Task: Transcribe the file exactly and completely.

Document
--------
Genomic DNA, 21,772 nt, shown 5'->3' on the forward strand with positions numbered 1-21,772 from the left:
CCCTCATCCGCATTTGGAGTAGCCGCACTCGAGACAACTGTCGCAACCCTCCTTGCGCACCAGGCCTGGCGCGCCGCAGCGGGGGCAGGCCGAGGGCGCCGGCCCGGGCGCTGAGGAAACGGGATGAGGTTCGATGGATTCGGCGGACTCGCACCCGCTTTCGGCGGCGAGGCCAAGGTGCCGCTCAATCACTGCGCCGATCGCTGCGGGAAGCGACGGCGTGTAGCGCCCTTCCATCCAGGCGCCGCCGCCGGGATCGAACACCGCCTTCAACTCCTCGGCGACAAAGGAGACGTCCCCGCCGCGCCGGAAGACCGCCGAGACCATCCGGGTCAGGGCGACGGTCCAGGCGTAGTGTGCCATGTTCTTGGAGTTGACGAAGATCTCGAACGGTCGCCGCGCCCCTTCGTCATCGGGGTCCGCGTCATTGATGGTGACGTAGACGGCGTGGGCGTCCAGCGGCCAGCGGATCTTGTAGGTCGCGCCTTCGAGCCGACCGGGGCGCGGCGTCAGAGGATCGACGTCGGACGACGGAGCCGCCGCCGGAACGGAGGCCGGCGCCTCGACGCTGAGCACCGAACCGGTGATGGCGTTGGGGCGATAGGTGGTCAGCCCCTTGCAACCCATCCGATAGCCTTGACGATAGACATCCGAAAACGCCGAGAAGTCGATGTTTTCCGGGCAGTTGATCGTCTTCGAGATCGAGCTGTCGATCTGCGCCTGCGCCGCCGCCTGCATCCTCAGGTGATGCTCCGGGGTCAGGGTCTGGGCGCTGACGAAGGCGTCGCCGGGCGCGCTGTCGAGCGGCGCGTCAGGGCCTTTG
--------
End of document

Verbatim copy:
Genomic DNA, 21,772 nt, shown 5'->3' on the forward strand with positions numbered 1-21,772 from the left:
CCCTCATCCGCATTTGGAGTAGCCGCACTCGAGACAACTGTCGCAACCCTCCTTGCGCACCAGGCCTGGCGCGCCGCAGCGGGGGCAGGCCGAGGGCGCCGGCCCGGGCGCTGAGGAAACGGGATGAGGTTCGATGGATTCGGCGGACTCGCACCCGCTTTCGGCGGCGAGGCCAAGGTGCCGCTCAATCACTGCGCCGATCGCTGCGGGAAGCGACGGCGTGTAGCGCCCTTCCATCCAGGCGCCGCCGCCGGGATCGAACACCGCCTTCAACTCCTCGGCGACAAAGGAGACGTCCCCGCCGCGCCGGAAGACCGCCGAGACCATCCGGGTCAGGGCGACGGTCCAGGCGTAGTGTGCCATGTTCTTGGAGTTGACGAAGATCTCGAACGGTCGCCGCGCCCCTTCGTCATCGGGGTCCGCGTCATTGATGGTGACGTAGACGGCGTGGGCGTCCAGCGGCCAGCGGATCTTGTAGGTCGCGCCTTCGAGCCGACCGGGGCGCGGCGTCAGAGGATCGACGTCGGACGACGGAGCCGCCGCCGGAACGGAGGCCGGCGCCTCGACGCTGAGCACCGAACCGGTGATGGCGTTGGGGCGATAGGTGGTCAGCCCCTTGCAACCCATCCGATAGCCTTGACGATAGACATCCGAAAACGCCGAGAAGTCGATGTTTTCCGGGCAGTTGATCGTCTTCGAGATCGAGCTGTCGATCTGCGCCTGCGCCGCCGCCTGCATCCTCAGGTGATGCTCCGGGGTCAGGGTCTGGGCGCTGACGAAGGCGTCGCCGGGCGCGCTGTCGAGCGGCGCGTCAGGGCCTTTG